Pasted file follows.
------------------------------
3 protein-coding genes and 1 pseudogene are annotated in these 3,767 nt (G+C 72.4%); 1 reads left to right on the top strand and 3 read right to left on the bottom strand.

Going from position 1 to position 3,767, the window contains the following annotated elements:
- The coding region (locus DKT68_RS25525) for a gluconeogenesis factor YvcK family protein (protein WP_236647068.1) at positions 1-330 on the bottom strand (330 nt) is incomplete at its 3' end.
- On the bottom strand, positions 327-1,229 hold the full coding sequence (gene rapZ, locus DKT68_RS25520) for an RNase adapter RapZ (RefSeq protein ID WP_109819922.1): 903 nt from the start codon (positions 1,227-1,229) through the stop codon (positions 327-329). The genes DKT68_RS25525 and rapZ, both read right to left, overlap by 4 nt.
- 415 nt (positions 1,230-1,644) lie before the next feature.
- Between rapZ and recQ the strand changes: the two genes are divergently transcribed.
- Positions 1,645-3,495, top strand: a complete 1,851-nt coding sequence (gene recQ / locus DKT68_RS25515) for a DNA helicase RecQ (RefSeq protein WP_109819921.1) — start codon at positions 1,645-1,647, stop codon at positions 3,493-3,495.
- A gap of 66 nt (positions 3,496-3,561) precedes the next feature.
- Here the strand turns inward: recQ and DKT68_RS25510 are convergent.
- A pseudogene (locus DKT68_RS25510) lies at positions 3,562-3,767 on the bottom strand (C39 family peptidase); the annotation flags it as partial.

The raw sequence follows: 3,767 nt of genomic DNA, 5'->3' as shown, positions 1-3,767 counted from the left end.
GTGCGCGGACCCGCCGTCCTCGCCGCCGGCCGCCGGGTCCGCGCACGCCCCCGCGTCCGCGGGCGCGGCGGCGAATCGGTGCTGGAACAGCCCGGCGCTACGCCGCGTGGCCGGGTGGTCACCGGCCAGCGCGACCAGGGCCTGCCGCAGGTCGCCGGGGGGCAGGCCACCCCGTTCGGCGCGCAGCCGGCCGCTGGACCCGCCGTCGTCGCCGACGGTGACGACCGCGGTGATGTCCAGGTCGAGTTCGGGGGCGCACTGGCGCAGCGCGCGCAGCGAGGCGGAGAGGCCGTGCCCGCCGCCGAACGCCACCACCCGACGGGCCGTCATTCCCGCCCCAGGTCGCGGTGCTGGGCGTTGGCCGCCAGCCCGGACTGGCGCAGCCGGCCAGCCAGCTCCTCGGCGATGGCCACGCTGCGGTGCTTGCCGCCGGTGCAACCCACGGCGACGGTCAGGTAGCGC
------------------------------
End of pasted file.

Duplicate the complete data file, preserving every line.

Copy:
3 protein-coding genes and 1 pseudogene are annotated in these 3,767 nt (G+C 72.4%); 1 reads left to right on the top strand and 3 read right to left on the bottom strand.

Going from position 1 to position 3,767, the window contains the following annotated elements:
- The coding region (locus DKT68_RS25525) for a gluconeogenesis factor YvcK family protein (protein WP_236647068.1) at positions 1-330 on the bottom strand (330 nt) is incomplete at its 3' end.
- On the bottom strand, positions 327-1,229 hold the full coding sequence (gene rapZ, locus DKT68_RS25520) for an RNase adapter RapZ (RefSeq protein ID WP_109819922.1): 903 nt from the start codon (positions 1,227-1,229) through the stop codon (positions 327-329). The genes DKT68_RS25525 and rapZ, both read right to left, overlap by 4 nt.
- 415 nt (positions 1,230-1,644) lie before the next feature.
- Between rapZ and recQ the strand changes: the two genes are divergently transcribed.
- Positions 1,645-3,495, top strand: a complete 1,851-nt coding sequence (gene recQ / locus DKT68_RS25515) for a DNA helicase RecQ (RefSeq protein WP_109819921.1) — start codon at positions 1,645-1,647, stop codon at positions 3,493-3,495.
- A gap of 66 nt (positions 3,496-3,561) precedes the next feature.
- Here the strand turns inward: recQ and DKT68_RS25510 are convergent.
- A pseudogene (locus DKT68_RS25510) lies at positions 3,562-3,767 on the bottom strand (C39 family peptidase); the annotation flags it as partial.

The raw sequence follows: 3,767 nt of genomic DNA, 5'->3' as shown, positions 1-3,767 counted from the left end.
GTGCGCGGACCCGCCGTCCTCGCCGCCGGCCGCCGGGTCCGCGCACGCCCCCGCGTCCGCGGGCGCGGCGGCGAATCGGTGCTGGAACAGCCCGGCGCTACGCCGCGTGGCCGGGTGGTCACCGGCCAGCGCGACCAGGGCCTGCCGCAGGTCGCCGGGGGGCAGGCCACCCCGTTCGGCGCGCAGCCGGCCGCTGGACCCGCCGTCGTCGCCGACGGTGACGACCGCGGTGATGTCCAGGTCGAGTTCGGGGGCGCACTGGCGCAGCGCGCGCAGCGAGGCGGAGAGGCCGTGCCCGCCGCCGAACGCCACCACCCGACGGGCCGTCATTCCCGCCCCAGGTCGCGGTGCTGGGCGTTGGCCGCCAGCCCGGACTGGCGCAGCCGGCCAGCCAGCTCCTCGGCGATGGCCACGCTGCGGTGCTTGCCGCCGGTGCAACCCACGGCGACGGTCAGGTAGCGC